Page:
Are you reasonable?

It seems so simple to assume that all thinking involves reason.  Reason is good, right?  We want to be considered reasonable.  To be unreasonable is to be in the wrong.  But is it that simple?  Can we be reasoning and still be wrong?  Can we reason incorrectly?  Here are some checkpoints in our discussion of reason.

  1. Monday, we took a Reasoning test inspired by Baggini and Stangroom.  It raised many questions:
    1. Is reasoning universal?
    2. What makes it easy to reason?
    3. If something is familiar, is it easier to think about it?
  2. We then divided three facets of the chapter and created an outline for the section.
  3. Yesterday, you learned what the experts in your group argued should be part of the section.  Hopefully, you took good notes.
  4. Then, try these to check your understanding.  Save your answers when you are done.  Reflect on each test and self-assess.  What do the results tell you?
    1. Inductive reasoning             A simple test
    2. Deductive reasoning           A simple test
    3. Fallacious reasoning           A simple test
  5. Then, we asked what the differences between induction and deduction are.  A second way to check your understanding is to try these:
    1. Here is a simple test
    2. then, try this more complex test to show you the difference
    3. Write a freewrite exploring the differences between induction and deduction.  In your response, consider which is more valuable.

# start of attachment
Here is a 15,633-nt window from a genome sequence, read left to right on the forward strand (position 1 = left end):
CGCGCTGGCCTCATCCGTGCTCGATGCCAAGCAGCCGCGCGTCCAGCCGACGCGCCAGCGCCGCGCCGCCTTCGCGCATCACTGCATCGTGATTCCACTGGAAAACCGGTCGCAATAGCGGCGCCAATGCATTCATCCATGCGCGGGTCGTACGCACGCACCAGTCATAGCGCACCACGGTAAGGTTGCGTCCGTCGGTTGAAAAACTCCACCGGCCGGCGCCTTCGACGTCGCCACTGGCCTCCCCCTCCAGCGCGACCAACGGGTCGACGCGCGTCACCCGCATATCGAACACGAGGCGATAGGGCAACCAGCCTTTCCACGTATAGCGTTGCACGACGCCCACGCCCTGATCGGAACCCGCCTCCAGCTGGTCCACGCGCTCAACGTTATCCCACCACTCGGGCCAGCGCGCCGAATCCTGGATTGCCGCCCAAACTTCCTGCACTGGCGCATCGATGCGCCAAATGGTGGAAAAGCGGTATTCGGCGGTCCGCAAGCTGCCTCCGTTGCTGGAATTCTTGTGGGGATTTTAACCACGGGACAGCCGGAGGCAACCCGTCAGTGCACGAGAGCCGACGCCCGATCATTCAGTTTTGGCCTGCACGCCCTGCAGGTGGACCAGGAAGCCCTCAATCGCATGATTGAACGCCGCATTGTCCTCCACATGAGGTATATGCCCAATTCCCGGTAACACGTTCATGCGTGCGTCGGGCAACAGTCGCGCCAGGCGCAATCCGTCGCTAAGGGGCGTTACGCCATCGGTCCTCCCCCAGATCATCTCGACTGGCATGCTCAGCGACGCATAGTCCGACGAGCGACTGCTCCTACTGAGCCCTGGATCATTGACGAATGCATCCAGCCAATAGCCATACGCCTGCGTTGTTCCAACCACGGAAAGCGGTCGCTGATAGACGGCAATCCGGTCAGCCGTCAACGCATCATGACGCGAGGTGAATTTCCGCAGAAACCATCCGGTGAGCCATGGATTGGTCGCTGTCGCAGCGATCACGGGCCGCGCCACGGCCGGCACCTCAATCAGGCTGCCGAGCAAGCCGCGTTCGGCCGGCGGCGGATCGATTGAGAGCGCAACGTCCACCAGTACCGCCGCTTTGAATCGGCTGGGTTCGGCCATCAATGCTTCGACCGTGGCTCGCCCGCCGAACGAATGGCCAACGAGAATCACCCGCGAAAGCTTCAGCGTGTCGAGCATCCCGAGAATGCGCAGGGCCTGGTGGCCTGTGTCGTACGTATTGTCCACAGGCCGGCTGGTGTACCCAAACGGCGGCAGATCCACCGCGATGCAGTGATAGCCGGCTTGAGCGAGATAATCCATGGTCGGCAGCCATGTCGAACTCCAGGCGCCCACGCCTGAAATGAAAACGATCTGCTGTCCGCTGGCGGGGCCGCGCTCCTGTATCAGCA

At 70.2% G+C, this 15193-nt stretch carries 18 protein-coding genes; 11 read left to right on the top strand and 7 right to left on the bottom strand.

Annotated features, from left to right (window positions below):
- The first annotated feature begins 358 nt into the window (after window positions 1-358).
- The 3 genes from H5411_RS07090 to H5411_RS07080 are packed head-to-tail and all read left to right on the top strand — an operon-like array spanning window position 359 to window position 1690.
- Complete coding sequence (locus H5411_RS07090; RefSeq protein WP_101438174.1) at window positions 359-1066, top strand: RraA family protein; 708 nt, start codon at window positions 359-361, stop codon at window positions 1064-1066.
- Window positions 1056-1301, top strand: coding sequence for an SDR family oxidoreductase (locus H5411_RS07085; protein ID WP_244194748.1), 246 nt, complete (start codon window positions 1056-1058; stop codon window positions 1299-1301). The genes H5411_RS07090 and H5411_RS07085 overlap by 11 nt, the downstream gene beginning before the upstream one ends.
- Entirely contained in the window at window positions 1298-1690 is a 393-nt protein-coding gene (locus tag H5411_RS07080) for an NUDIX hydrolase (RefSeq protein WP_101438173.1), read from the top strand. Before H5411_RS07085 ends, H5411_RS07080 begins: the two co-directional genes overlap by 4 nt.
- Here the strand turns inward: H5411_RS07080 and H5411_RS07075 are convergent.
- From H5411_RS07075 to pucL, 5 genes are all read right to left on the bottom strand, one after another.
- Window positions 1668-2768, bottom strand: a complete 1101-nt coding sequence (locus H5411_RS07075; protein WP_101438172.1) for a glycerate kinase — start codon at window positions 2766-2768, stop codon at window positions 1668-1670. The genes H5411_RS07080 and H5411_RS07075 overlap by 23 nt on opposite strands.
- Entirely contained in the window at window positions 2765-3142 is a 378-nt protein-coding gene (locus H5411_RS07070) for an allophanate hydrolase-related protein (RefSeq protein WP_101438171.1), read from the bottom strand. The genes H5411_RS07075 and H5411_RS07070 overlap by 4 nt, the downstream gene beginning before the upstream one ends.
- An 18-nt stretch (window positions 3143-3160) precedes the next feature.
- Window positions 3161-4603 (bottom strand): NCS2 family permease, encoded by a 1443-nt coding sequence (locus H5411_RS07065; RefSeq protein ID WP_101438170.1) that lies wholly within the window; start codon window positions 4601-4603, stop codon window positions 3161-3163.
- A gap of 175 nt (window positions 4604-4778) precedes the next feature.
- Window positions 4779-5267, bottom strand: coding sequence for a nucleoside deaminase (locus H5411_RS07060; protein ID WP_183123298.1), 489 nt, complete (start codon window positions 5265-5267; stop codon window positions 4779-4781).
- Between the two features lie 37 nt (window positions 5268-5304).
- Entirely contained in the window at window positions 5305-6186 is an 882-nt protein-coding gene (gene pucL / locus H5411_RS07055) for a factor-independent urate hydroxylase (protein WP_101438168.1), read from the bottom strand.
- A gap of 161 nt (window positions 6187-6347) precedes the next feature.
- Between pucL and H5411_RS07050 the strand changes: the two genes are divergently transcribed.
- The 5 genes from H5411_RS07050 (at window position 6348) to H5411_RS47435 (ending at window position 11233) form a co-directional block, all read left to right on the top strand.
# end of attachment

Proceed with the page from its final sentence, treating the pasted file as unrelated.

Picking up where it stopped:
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October check-in

Just to make sure we are on the same page, I will try to capture here a few of the things we’ve already discussed in class.  Although I have often explained these expectations in-class, it can’t hurt to put them down in one formal post.

To date, we’ve worked on many things so far in class.  We’ve begun with some important readings and learnings on the following concepts:

  • an introduction to knowledge issues and knowledge questions
  • an overview of the ToK curriculum
  • an explanation of the structure of the course including the Ways of Knowing diagram
  • two introductory units from different Ways of Knowing – sensation and memory
  • primary source readings from Plato (the Allegory of the Cave & Timaeus)
  • primary source readings from Lao Tzu, Descartes, and Hume (Kant to follow)

When we are ready for it, we will read my abbreviated feedback taken from the Assessor feedback about last years’ essay prompts.  Then, and only then, will we look at this years’ prompts and plan out our essays for this semester.

As a general rule, I believe that students have a strong understanding of what the intellectual and behavioral expectations are for class including that they should be collecting their daily and homework into a journal with three wire brads.  In case that seems foreign, students could consult this handout that I put up in class today.  It covers many of the daily expectations and will later be revised into a journal evaluation sheet.  In the header, it also has the expectations if students are absent.